Joseph Bruner - Biographical


            Joseph Bruner (Joe) was born September 20, 1872, in Tulsa, Oklahoma, to John and Lucy Bruner.  He lived his entire life in the Creek Nation, mostly in Sapulpa.  Bruner received his education at Indian Mission School and later at Baptist Indian University.  After completing college and after receiving a 160-acre allotment from the government in 1899, he went into the oil and gas business.  Bruner was a prominent real estate dealer and capitalist; he invested greatly in eastern Oklahoma which was developing agriculturally and industrially. 

            At sixteen years old, Joe was elected into the House of Warriors, which is the Creek legislature.  He served as one of the members of the tribe’s delegation of the Creek Nation to Washington D.C.  In 1924, he served as Creek representative in Federal Court of Claims, and, in 1933, he was elected as Principal Chief of the National Indian Confederacy.  Later he became the first president of the American Indian Federation.  He addressed many common problems by fostering tribal cooperation, and he was influential in refuting the Wheeler-Howard Bill.  As an advocate for the rights of Indians and an adviser to the Five Civilized Tribes, Joe was fondly referred to as “Fatcher Johka,” which means “honest Joe.”  And when he was writing and publishing his stories, his simplicity was a stylistic trait that made him great.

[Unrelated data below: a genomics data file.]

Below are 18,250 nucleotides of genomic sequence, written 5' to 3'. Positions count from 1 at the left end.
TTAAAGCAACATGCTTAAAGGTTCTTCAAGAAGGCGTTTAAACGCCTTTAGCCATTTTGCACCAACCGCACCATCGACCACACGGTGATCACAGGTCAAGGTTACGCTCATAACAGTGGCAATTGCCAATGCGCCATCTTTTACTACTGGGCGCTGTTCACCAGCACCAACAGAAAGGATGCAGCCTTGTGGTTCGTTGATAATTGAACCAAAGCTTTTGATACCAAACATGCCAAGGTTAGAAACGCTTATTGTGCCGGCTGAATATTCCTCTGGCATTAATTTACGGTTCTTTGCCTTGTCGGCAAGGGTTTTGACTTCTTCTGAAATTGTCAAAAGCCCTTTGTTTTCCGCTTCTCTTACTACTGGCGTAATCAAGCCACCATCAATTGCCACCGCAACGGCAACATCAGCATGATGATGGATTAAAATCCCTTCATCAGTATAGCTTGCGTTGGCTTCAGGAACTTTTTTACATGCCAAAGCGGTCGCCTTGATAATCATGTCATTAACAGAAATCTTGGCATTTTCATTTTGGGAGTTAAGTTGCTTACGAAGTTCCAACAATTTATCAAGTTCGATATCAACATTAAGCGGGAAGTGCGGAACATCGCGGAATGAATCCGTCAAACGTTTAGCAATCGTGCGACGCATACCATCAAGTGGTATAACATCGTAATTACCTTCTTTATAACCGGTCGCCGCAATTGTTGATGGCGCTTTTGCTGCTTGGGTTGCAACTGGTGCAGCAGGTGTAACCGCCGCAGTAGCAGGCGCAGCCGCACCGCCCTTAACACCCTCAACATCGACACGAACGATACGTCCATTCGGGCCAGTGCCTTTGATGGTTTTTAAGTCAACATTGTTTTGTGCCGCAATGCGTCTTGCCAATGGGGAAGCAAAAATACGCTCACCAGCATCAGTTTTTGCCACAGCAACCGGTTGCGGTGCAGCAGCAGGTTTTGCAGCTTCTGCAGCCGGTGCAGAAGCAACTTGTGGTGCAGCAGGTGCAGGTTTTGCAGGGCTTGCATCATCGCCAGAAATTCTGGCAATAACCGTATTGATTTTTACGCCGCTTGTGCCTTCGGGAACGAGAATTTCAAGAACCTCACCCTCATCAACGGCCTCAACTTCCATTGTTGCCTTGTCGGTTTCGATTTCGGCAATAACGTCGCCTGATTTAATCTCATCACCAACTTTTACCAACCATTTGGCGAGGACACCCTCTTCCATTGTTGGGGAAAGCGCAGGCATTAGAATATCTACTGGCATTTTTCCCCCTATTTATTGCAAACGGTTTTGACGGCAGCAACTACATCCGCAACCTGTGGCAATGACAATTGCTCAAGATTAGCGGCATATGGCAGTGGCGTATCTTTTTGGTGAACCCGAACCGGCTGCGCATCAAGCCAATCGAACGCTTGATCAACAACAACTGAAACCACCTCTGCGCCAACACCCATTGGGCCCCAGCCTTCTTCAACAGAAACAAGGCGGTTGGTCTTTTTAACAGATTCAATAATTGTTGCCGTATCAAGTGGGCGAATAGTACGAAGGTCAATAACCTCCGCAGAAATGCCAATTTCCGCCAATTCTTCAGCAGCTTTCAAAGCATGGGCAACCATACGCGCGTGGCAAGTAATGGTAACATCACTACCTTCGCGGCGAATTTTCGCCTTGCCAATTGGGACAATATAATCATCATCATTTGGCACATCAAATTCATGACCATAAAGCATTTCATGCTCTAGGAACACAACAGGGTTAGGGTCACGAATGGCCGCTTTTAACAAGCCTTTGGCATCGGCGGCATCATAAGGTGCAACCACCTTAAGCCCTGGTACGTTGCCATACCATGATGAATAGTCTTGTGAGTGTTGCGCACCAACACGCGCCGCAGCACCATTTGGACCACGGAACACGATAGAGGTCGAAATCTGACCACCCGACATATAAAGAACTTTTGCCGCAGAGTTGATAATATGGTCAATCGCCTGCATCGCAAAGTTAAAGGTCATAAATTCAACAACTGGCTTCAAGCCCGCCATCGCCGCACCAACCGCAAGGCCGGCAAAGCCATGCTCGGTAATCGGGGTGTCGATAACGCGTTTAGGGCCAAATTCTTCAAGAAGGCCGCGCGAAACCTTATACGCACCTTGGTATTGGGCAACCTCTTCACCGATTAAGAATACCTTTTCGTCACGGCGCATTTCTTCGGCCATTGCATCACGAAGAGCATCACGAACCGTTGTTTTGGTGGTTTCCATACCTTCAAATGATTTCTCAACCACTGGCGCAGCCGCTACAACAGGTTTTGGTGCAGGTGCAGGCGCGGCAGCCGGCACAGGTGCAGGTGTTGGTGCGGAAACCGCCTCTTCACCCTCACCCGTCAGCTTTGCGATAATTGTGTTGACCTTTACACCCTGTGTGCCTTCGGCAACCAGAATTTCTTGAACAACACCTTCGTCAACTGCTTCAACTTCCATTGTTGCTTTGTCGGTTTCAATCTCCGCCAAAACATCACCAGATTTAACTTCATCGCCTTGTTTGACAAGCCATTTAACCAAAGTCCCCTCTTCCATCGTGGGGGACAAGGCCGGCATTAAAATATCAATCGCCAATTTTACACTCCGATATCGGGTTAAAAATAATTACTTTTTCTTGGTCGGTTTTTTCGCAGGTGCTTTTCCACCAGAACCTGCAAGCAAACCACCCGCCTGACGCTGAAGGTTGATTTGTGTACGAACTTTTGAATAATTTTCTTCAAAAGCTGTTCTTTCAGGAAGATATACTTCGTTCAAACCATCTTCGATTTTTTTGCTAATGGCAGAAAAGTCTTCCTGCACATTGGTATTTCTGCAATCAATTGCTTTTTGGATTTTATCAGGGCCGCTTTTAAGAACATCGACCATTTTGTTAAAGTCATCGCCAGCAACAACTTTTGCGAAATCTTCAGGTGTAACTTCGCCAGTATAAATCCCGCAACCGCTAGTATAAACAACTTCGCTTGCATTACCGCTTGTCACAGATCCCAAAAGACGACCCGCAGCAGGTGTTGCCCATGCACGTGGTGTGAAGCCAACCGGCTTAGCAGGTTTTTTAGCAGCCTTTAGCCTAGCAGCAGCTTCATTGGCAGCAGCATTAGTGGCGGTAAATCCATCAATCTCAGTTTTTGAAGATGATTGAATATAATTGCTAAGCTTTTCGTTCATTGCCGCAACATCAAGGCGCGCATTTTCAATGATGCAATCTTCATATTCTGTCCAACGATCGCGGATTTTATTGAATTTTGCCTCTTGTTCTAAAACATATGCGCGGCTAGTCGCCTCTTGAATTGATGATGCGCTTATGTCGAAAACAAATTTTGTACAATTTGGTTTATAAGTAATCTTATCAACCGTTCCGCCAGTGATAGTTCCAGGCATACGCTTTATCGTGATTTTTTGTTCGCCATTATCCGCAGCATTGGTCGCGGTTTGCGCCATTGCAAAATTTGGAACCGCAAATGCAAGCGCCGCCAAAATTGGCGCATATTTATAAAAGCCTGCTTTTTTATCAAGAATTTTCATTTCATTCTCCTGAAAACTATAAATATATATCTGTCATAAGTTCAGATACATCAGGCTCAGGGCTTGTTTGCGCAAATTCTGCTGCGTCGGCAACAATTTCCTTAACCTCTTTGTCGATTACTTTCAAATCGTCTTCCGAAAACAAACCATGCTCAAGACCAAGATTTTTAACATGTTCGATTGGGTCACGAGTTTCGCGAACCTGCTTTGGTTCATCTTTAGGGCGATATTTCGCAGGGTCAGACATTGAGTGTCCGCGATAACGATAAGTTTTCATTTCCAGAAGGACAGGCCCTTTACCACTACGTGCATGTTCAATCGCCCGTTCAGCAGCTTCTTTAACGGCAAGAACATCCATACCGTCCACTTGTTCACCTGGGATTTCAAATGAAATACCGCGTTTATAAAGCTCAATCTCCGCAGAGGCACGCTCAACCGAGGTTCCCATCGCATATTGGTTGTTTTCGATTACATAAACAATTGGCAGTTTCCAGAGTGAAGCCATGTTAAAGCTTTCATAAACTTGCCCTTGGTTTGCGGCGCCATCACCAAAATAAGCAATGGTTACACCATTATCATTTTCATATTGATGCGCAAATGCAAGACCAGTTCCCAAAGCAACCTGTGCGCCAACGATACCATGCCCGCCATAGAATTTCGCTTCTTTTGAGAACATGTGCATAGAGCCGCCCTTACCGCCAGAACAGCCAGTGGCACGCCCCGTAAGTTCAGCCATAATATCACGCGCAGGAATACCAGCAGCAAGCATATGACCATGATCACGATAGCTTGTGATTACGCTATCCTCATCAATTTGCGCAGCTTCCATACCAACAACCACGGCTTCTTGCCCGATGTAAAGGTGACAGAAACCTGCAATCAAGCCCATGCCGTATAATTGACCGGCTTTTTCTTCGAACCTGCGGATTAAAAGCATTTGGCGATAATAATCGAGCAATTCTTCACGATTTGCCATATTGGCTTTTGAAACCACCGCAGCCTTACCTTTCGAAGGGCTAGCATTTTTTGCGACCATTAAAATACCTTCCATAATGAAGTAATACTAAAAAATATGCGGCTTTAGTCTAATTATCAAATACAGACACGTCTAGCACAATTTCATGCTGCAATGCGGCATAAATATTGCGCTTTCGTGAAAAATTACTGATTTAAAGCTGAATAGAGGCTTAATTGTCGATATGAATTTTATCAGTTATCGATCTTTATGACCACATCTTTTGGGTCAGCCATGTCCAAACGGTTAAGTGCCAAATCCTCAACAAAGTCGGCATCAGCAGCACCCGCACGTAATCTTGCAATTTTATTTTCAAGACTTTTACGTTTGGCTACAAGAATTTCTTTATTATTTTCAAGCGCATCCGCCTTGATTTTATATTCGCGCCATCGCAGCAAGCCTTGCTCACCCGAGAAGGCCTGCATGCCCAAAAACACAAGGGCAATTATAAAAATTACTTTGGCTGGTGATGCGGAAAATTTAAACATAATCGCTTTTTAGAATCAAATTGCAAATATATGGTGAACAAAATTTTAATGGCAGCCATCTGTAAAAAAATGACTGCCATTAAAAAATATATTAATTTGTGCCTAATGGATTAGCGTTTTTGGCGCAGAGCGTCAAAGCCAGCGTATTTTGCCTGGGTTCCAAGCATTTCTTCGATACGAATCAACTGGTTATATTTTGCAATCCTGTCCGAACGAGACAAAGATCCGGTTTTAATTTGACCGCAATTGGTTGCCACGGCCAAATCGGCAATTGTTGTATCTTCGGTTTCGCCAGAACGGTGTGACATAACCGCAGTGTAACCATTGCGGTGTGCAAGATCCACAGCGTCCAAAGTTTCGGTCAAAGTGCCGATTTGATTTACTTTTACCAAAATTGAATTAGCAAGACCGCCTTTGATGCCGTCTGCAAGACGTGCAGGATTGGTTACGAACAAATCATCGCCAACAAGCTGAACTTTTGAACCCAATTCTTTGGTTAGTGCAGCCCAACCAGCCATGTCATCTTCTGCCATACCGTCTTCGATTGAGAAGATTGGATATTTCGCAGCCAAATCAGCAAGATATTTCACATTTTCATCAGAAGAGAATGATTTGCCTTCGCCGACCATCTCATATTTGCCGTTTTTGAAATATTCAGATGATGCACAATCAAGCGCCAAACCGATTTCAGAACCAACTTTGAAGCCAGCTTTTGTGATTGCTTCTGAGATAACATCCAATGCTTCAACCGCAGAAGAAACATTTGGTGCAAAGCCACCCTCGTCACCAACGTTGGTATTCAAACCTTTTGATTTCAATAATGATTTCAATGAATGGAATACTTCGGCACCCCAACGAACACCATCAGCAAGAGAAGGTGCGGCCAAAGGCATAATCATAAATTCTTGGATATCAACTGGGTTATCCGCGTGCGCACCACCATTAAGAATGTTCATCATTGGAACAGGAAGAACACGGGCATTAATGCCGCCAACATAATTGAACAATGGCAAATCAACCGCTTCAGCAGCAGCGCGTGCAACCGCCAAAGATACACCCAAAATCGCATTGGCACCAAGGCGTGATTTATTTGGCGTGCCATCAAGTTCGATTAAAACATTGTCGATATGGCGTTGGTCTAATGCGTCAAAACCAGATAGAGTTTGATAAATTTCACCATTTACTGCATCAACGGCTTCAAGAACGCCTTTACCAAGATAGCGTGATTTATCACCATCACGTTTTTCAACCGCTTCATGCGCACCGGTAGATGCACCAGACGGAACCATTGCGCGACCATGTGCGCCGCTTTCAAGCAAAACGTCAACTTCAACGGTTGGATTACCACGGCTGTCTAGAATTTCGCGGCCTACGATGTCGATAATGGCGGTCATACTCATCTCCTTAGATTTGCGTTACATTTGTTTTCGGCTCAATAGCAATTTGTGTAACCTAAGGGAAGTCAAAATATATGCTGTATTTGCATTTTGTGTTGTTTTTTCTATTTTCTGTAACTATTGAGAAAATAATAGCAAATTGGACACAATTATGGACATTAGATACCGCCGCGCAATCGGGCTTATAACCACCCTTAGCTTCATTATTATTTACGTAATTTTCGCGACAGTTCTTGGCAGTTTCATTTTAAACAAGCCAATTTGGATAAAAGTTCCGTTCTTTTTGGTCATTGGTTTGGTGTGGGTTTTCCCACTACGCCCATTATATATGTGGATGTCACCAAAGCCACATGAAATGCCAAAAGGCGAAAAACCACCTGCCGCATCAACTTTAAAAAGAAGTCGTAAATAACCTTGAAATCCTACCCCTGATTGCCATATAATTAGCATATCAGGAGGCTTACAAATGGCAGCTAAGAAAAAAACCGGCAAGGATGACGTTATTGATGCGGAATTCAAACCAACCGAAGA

Joseph and his wife Marguerite E. Dart (Maggie), whom he married in 1892, had one daughter named Josephine.  Some of Mr. Bruner’s simple, honest stories were published in The American Indian in 1927.